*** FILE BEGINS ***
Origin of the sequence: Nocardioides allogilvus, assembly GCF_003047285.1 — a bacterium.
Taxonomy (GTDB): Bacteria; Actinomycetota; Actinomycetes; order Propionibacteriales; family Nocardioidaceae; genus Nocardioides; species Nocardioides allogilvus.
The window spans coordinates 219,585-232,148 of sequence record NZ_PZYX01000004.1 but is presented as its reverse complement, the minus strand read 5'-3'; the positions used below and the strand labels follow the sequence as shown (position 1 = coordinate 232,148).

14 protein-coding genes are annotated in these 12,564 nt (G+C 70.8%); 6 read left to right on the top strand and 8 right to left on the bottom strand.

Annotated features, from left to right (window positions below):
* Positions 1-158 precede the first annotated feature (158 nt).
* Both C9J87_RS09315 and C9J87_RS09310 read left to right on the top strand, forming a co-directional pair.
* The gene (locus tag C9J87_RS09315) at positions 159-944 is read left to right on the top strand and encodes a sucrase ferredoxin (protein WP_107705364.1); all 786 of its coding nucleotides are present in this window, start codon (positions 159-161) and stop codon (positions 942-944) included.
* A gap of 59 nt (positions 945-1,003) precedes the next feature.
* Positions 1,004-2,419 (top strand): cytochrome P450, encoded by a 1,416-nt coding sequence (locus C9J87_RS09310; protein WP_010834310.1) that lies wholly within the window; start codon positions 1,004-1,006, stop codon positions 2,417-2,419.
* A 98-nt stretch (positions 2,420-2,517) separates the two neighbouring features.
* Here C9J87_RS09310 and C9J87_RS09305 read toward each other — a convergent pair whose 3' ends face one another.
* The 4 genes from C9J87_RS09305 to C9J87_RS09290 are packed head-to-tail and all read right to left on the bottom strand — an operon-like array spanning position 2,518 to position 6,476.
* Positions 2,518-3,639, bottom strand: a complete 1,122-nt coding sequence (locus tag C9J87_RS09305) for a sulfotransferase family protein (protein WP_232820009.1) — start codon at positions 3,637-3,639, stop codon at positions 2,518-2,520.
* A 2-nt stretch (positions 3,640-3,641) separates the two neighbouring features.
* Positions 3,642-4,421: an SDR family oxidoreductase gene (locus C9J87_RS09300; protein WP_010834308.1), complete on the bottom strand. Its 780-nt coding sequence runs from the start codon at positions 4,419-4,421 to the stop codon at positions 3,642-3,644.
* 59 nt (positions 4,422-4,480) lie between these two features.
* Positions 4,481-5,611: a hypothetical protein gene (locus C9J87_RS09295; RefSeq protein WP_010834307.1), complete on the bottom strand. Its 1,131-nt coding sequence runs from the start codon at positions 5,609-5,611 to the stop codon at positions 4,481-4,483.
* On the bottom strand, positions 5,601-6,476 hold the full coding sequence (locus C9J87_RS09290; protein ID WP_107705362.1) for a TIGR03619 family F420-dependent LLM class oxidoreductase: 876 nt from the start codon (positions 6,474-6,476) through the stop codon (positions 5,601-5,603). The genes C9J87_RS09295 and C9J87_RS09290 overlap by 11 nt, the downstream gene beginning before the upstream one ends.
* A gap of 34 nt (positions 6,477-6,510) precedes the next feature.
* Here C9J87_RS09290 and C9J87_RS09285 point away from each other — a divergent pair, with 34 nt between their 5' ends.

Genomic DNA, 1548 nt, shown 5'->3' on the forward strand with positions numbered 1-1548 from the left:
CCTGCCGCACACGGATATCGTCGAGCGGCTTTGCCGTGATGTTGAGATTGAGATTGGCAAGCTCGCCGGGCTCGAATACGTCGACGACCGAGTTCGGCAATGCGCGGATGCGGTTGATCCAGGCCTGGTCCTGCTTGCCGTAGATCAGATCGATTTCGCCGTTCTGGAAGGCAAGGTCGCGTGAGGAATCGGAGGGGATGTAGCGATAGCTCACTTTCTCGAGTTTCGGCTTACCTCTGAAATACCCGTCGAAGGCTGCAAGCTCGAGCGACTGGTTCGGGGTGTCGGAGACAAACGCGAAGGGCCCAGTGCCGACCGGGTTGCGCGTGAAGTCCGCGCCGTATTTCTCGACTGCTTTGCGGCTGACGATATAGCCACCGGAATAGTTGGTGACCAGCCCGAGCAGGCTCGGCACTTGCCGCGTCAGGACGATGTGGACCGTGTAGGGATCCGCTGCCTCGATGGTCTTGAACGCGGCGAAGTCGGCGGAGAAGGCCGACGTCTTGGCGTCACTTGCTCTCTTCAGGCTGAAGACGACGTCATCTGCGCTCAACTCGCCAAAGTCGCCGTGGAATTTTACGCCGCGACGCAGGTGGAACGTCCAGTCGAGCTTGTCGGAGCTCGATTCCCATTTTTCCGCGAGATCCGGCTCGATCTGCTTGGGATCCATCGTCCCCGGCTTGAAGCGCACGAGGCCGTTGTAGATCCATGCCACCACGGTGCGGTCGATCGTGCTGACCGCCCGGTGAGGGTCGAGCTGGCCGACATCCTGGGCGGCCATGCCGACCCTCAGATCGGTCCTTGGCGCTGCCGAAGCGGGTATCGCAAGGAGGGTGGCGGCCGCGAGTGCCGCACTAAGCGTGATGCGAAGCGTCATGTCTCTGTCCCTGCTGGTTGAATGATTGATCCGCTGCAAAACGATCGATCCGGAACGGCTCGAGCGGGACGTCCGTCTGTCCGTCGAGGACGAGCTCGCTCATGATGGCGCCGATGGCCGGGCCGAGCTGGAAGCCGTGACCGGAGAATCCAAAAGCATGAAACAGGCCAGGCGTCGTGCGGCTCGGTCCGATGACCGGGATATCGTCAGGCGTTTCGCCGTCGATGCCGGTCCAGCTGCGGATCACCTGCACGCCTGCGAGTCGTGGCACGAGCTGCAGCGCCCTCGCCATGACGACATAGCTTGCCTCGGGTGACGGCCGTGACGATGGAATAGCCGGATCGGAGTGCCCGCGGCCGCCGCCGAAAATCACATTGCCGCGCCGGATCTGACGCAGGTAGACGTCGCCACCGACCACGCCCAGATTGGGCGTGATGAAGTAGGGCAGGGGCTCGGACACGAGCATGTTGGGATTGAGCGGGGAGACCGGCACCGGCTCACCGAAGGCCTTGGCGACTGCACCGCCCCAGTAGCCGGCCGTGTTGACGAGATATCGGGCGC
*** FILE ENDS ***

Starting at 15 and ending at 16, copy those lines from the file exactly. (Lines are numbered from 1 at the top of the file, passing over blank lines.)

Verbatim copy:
* A 2-nt stretch (positions 3,640-3,641) separates the two neighbouring features.
* Positions 3,642-4,421: an SDR family oxidoreductase gene (locus C9J87_RS09300; protein WP_010834308.1), complete on the bottom strand. Its 780-nt coding sequence runs from the start codon at positions 4,419-4,421 to the stop codon at positions 3,642-3,644.